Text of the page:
1. Use two upcoming debates between now and March 4 to draw a strong contrast with Mr. Obama. “We’ve seen dramatic changes when that’s happened,” said Mark Penn, her chief strategist and pollster. (Translation: expect her to unload everything she has on him.)

2. Hope “new information” about Mr. Obama will emerge and discourage voters from supporting him. (Translation: see above.)

I’m an Obama supporter through and through, but regardless, I hate to see bad strategy. Hillary’s campaign manager seems to be telling her to double down, that it’s now or never and to add some harsher criticism to the mix. The rub is that if she loses even one of these states she’s also going to erode her remaining goodwill with the Democratic party and come off looking rather petty come the convention. Not to mention that the Hillary campaign has already started to go negative and if anything, Obama has seemed to come out above it all.

Looking back to the Hillary Tear in NH, mentioned in a previous post, the real momentum gained from that moment came from her really articulating why she wanted the job. That it wasn’t just politics to her and it wasn’t just about winning. The tear got all the press but it was the message that she was in it for the voters, not for her own self-interest, that stuck. If I were looking for an answer on Hillary’s long quiet plane rides, that’s where I would look. Give voters a real chance to decide who is better equipped, add in some of that emotion, and if it doesn’t go her way then take a slow step backward and preserve the Clinton brand.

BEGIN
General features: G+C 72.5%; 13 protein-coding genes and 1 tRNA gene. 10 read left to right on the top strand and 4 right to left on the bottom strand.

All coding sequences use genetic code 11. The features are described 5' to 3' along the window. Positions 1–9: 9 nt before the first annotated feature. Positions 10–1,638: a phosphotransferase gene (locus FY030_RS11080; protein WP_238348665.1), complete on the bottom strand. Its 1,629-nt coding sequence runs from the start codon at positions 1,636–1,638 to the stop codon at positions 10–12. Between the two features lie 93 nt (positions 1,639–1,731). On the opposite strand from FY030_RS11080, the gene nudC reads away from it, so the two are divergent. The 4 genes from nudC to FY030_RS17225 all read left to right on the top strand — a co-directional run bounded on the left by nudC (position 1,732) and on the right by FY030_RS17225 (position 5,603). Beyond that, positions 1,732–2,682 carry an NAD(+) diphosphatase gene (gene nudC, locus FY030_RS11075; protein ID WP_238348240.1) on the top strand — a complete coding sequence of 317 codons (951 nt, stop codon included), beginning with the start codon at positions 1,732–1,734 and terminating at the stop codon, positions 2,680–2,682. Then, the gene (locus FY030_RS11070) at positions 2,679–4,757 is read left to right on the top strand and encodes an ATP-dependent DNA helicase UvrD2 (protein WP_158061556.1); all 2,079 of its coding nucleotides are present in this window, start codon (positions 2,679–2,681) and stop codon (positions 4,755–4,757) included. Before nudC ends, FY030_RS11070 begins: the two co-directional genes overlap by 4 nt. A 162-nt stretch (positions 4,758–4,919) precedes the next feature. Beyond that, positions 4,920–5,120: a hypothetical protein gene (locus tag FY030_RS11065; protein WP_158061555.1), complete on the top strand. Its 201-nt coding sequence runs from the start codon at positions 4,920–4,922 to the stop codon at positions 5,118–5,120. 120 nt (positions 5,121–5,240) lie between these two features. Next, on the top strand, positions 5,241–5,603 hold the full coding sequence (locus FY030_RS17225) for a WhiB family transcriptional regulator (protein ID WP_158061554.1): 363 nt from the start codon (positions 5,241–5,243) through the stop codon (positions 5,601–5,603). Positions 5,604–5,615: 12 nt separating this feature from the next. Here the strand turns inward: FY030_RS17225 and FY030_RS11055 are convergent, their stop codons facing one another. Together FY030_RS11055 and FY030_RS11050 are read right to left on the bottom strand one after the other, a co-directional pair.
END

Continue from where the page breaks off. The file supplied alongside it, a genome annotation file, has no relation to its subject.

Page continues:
Obama Understands Marketing

In advertising, Branding, Brands, communications, marketing, Political Strategy, Politics, strategy, youtube on February 3, 2008 at 2:25 pm